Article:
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I have an XML parser that crashes on incomplete XML data. So XML data fed to it could be one of the following:


<a/><b/> ( the parser treats it as two root elements )

Element attributes are also handled ( though not shown above ).

Now, the problem is when I read data from socket I get data in fragments. For example:




Thus, before sending the XML to the parser I have to construct a valid XML and send it. What programming construct ( like iteration, recursion etc ) would be the best fit for this kind of scenario.

I am programming in C++.

Please help.

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What do you mean by the parser crashing? An XML parser should, per spec, give up and go home when encountering not-well-formed XML. – Jon Cram Feb 19 '09 at 8:46
You shouldn't be writing an XML parser. It's like building your own car engine from scratch. :-) – Franci Penov Feb 19 '09 at 8:48
up vote 0 down vote accepted

Are there multiple writers? Why isn't your parser validating the XML?

Use a tree, where every node represents an element and carries with it a dirty bit. The first occurrence of the node marks it as dirty i.e. you are expecting a closing tag, unless of course the node is of the form <a/>. Also, the first element, you encounter is the root.

When you hit a dirty node, keep pushing nodes in a stack, until you hit the closing tag, when you pop the contents.

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Thanks for that dirkgently it worked like a charm – ardsrk Feb 20 '09 at 4:39

Short answer: You're doing it wrong.

Your question confuses two separate issues:

  1. Parsing of data that is not well-formed XML at all, i.e. so-called tag soup.

    Example: Files generated by programmers who do not understand XML or have lousy coding practices.

    • It is not unfair to say: A file that is not well-formed XML is not an XML document at all. Every correct XML parser will reject it. Ideally you would work to correct the source of this data and make sure that proper XML is generated instead.

    • Alternatively, use a tag soup parser, i.e. a parser that does error correction.

      Useful tag soup parsers are often actually HTML parsers. tidy has already been pointed out in another answer.

      Make certain that you understand what correction steps such a parser actually performs, since there is no universal approach that could fix XML. Tidy in particular is very aggressive at "repairing" the data, more aggressive than real browsers and the HTML 5 spec, for example.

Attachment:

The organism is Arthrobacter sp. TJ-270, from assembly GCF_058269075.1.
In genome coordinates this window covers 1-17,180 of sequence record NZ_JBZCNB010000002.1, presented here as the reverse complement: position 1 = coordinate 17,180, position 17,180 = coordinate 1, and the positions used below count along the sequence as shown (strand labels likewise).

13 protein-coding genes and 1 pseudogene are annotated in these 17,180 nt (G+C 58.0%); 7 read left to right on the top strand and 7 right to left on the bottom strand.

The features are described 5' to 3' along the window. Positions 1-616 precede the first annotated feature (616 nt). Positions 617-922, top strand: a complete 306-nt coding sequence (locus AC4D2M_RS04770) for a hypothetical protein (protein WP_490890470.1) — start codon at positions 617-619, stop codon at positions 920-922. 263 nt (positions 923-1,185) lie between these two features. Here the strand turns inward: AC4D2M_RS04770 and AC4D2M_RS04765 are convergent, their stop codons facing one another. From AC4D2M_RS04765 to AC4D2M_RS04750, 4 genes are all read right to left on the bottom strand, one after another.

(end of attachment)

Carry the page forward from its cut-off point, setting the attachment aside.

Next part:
2. XML parsing from a socket, where data arrives chunk-by-chunk in a stream. In this situation, the XML document might be viewed as "infinite", with chunks being processed as the appear, long before a final end tag for the root element has been seen.

    Example: XMPP is a protocol that works like this.

    • The solution is to use a pull-based parser, for example the XMLTextReader API in libxml2.

    • If a tree-based data structure for the XML child elements being parser is required, you can build a tree structure for each such element that is being read, just not for the entire document.

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David, I was also thinking of changing the SAX like parser to a pull-based parser. May be in the next release. Thanks. – ardsrk Feb 20 '09 at 4:41

What is feeding you the XML from the other end of the socket connection? It doesn't make sense that you should be missing stuff, as you illustrate, just because you receive it from a socket.

If the socket is using TCP (or a custom protocol with similar properties), you should not be missing parts of your XML. Thus, you should be able to just buffer it all until the other end signals "end of document", and then feed it to your picky XML parser.

If you are using UDP or some other "lossy" protocol, you need to reconsider, since it's obviously not possible to correctly transfer a large XML document over a channel that randomly drops pieces.

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Because the XML structure is a hierarchic structure (a tree) a recursion would be the best way to approach this. You can call the recursion on each child and fix the missing XML identifiers. Basically, you'll be doing the same thing a DOM object parser would do, only you'll parse the file in order to fix it's structure. One thing though, it seems to me as if in this method you are going to re-write the XML parser. Isn't it a waist of time? Maybe it's better to find a way for the XML to arrive in the right structure rather than trying to fix it.

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In your example, how are you going to figure out exactly where in the content to put the opening <two> tag once you have detected it is missing? This is, as they say, non-trivial.

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